Home > InsightCenters, Media Usage > Mobile Users Speak…to their devices!

Mobile Users Speak…to their devices!

Do you ever find yourself driving down the highway, asking your smartphone for directions to a restaurant or a friend’s house? 3 in 4 Mobile Users say they utilize at least some form of voice activation on their smartphones or tablets, for a variety of uses from commands (“Call Mom”) to personal assistants (“Siri, what restaurants are nearby?”), according to the latest mobile survey from Prosper Mobile Insights.

The most popular voice features are Internet searches and directions. Nearly 1 in 3 (32.0%) regularly speaks to a device to search the Web and another 20.7% ask their smartphone or tablet for directions. 14.6% say they regularly talk to text, 12.8% utilize personal assistants and 11.6% use voice commands often:

Among the 74.4% who use voice activation at least occasionally, most (63.1%) are somewhat or very satisfied with the voice capabilities on their mobile devices. However, about a fourth of this group (23.8%) is neutral—they are neither satisfied nor dissatisfied. Perhaps these folks just haven’t used voice activation to the fullest? Maybe they’ve read too many autocorrect mishaps? Or maybe other smartphone and tablet features are just more alluring. Mobile Users say texting, Internet access, calling and email are the top features they can’t live without, along with GPS and of course, apps.

Even more insights are available on your tablet via the Prosper Mobile InsightCenter. You can install the app on your iPad or download to your Android™ tablet. No tablet? No problem! View the InsightCenter online here.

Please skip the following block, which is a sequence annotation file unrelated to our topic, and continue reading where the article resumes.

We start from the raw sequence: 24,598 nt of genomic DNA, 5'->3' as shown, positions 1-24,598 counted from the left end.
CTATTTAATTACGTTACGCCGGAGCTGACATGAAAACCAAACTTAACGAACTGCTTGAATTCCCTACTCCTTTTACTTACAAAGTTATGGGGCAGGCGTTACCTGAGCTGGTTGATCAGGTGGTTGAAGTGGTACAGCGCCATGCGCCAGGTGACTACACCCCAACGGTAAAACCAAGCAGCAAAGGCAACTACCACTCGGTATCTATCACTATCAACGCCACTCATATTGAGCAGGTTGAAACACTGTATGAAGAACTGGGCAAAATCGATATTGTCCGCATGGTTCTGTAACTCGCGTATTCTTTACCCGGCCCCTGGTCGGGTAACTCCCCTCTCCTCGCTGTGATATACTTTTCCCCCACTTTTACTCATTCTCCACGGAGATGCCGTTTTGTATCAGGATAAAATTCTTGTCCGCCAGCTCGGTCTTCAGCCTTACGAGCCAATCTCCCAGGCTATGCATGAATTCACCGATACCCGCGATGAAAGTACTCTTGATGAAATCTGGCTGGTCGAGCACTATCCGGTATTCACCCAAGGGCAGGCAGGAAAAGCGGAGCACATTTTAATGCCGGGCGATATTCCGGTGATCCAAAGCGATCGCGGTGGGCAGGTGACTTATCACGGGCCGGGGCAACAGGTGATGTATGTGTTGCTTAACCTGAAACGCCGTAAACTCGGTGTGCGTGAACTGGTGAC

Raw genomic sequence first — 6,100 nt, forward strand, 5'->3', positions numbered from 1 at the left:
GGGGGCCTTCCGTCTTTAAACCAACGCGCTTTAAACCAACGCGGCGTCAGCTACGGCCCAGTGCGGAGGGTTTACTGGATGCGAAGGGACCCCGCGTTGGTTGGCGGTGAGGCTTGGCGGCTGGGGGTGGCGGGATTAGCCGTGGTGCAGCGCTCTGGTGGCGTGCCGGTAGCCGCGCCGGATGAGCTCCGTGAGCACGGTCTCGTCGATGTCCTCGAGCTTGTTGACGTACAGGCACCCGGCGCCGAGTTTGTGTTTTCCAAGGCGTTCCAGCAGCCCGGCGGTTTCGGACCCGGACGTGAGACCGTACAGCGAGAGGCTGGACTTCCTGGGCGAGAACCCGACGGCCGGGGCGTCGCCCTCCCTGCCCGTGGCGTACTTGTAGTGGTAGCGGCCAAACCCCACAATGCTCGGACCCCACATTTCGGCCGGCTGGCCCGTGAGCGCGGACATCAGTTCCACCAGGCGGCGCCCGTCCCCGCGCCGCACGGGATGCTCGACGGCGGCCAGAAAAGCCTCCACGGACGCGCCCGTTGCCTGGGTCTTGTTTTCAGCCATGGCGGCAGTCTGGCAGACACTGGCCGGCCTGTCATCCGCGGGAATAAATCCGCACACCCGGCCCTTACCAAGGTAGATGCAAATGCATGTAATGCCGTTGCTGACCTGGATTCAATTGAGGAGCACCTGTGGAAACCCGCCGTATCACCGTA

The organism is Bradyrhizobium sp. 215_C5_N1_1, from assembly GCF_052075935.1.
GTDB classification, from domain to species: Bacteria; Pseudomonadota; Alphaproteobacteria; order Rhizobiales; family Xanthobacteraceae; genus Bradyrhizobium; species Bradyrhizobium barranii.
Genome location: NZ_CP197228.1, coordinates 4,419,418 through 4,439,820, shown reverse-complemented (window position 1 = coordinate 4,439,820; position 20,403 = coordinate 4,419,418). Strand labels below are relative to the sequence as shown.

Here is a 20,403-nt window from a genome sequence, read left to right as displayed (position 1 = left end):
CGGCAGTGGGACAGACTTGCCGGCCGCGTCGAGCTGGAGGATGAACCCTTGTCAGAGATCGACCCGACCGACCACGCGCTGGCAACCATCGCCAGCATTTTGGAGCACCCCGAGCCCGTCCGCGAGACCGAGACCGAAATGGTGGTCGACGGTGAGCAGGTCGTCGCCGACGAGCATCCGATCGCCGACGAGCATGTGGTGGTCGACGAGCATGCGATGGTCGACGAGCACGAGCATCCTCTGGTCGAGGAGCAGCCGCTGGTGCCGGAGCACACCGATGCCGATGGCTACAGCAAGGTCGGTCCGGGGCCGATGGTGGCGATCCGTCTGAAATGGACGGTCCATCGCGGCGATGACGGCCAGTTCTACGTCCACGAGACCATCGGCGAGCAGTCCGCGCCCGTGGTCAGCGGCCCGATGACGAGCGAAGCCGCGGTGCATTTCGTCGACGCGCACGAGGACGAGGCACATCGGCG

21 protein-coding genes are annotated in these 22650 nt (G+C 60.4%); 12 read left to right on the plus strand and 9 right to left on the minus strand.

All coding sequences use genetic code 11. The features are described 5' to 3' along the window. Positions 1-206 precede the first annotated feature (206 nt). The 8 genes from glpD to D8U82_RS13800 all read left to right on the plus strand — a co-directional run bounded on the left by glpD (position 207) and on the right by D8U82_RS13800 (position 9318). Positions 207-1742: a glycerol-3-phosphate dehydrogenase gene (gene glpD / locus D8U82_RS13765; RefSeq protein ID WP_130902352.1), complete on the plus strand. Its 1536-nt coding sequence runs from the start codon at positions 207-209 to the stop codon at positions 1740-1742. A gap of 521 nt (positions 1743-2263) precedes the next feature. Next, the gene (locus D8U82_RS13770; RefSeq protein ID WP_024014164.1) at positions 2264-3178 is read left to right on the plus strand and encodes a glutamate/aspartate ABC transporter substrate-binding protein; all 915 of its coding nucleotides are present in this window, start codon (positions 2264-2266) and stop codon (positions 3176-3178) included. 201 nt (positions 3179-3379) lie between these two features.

Android™ is a trademark of Google, Inc.

Source: Prosper Mobile Insights™ Mobile Survey, April 2012, N=328

© 2012, Prosper®

  1. May 30, 2012 at 10:19 am

    Very interesting research. I think this trend will only keep going upward.

    It raises a question: are pens and keyboards the “buggy whips” of the mobile era?
    i.e. will voice completely replace the need to create text manually?
    I know there are still lots of bugs with V2T, but the technology just gets better and better.

    And it raises another intriguing question: will V2T surplant our need (or even our ability) to write? If we can dictate it, why write it? Will we become a society that reads, but no longer writes? I don’t find this a scary prospect, rather just an interesting topic of discussion.

  2. Michael Hollon
    June 4, 2012 at 7:36 pm

    The legions of Apple dependant people are largely unaware that they have sold their power as a consumer to Apple and Apple’s advertising clients. When you ask Siri for a place to eat, you will be first directed to any advertisers that have paid Apple to be featured on Siri. People are becoming less self-sifficient and more dependant on somebody helping them.

  1. June 8, 2012 at 9:02 am

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